Kralewski described nine domains of organizational culture in medical group practices, including collegiality, cohesiveness, organizational trust, quality emphasis, information emphasis, organizational identity, business emphasis, innovativeness, and autonomy. 20 We tested the six domains thought to be pertinent to the current study (the first six listed), and found four that remained in the new factor analyses (cohesiveness, trust, quality, and information), while a fifth (leadership values alignment) emerged. Two scales (collegiality and identity) were dropped, as some of their items shifted to the remaining domains. The five climate scales have internal consistency scores ranging from good to excellent, and correlate in regression analyses with a broad range of key variables, including physician satisfaction, intent to leave the practice, and past and future error assessments. All five scales were associated with stress in simple correlation analyses, and their lack of correlation with stress in the regressions may have been due to their correlation with the chaotic office environment that emerged as a strong and independent predictor of stress. The importance of the climate domains is found in their ability to provide critical information about sources of physician dissatisfaction and unsafe environments. Managers could use this information on practice climate to identify and target emerging issues before physicians consider leaving the practice or begin to make stress-related errors.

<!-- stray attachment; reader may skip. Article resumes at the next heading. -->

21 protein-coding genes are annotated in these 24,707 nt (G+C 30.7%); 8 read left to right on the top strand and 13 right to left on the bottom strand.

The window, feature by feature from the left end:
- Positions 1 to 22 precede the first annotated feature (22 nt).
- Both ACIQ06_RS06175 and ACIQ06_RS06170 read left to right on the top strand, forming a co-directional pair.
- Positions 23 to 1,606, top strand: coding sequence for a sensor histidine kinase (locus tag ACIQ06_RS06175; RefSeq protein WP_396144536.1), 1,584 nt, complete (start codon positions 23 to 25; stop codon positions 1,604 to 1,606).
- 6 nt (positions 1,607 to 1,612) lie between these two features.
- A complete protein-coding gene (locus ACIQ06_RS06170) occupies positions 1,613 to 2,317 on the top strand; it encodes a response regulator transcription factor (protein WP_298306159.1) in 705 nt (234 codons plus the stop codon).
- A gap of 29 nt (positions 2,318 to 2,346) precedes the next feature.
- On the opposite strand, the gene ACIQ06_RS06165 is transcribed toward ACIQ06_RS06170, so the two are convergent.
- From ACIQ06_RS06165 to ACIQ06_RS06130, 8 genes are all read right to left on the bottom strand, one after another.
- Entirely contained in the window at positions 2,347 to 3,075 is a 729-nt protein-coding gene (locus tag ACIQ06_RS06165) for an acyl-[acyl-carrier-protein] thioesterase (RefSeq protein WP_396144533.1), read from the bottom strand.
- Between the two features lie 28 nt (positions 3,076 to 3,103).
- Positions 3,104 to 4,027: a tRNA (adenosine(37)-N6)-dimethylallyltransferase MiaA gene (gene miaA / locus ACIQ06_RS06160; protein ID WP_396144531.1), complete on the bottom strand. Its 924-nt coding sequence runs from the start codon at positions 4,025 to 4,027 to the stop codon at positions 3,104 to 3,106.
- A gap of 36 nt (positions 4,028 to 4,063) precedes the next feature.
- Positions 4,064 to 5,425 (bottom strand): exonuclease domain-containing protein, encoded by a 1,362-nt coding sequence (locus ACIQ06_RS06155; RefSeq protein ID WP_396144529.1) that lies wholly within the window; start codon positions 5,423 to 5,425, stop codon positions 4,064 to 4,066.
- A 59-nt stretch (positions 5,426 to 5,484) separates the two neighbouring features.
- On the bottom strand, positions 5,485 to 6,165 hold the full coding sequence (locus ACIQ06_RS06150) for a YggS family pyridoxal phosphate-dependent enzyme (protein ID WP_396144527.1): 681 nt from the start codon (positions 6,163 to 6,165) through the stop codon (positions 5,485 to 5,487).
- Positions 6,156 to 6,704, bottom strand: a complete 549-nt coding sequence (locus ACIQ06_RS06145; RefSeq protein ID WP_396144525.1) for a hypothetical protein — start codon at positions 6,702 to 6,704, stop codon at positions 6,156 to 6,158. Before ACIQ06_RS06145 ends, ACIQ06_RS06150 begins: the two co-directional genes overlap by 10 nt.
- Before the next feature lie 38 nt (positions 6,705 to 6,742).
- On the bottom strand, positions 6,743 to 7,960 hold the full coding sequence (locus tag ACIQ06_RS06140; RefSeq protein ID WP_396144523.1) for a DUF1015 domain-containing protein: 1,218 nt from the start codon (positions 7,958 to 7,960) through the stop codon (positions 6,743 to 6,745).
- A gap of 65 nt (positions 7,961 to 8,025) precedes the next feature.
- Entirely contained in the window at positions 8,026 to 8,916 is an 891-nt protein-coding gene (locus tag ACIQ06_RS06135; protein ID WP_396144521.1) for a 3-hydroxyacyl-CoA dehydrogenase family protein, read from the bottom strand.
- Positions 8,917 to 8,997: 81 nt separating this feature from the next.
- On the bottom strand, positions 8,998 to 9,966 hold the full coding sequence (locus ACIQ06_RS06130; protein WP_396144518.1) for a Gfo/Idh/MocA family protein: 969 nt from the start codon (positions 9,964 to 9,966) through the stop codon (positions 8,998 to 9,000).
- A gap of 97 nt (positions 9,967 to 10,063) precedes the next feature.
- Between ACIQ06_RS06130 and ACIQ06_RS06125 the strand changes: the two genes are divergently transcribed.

The chaotic office environment plays a prominent role in explaining adverse physician reactions such as stress, poor mental health, and job dissatisfaction. This is, to our knowledge, a new finding that will require further assessment. In particular, we need to know more about the remediable contributors to a chaotic environment, the relationship between the chaotic environment and adverse patient outcomes, and the amount of agreement between different observers (e.g., clinicians, managers, and research assistants) concerning this assessment. If these findings continue to pinpoint the busy or chaotic environment as a risk factor for stress and error, then physician offices rated as busy tending toward chaotic might be the immediate targets of safety improvement efforts.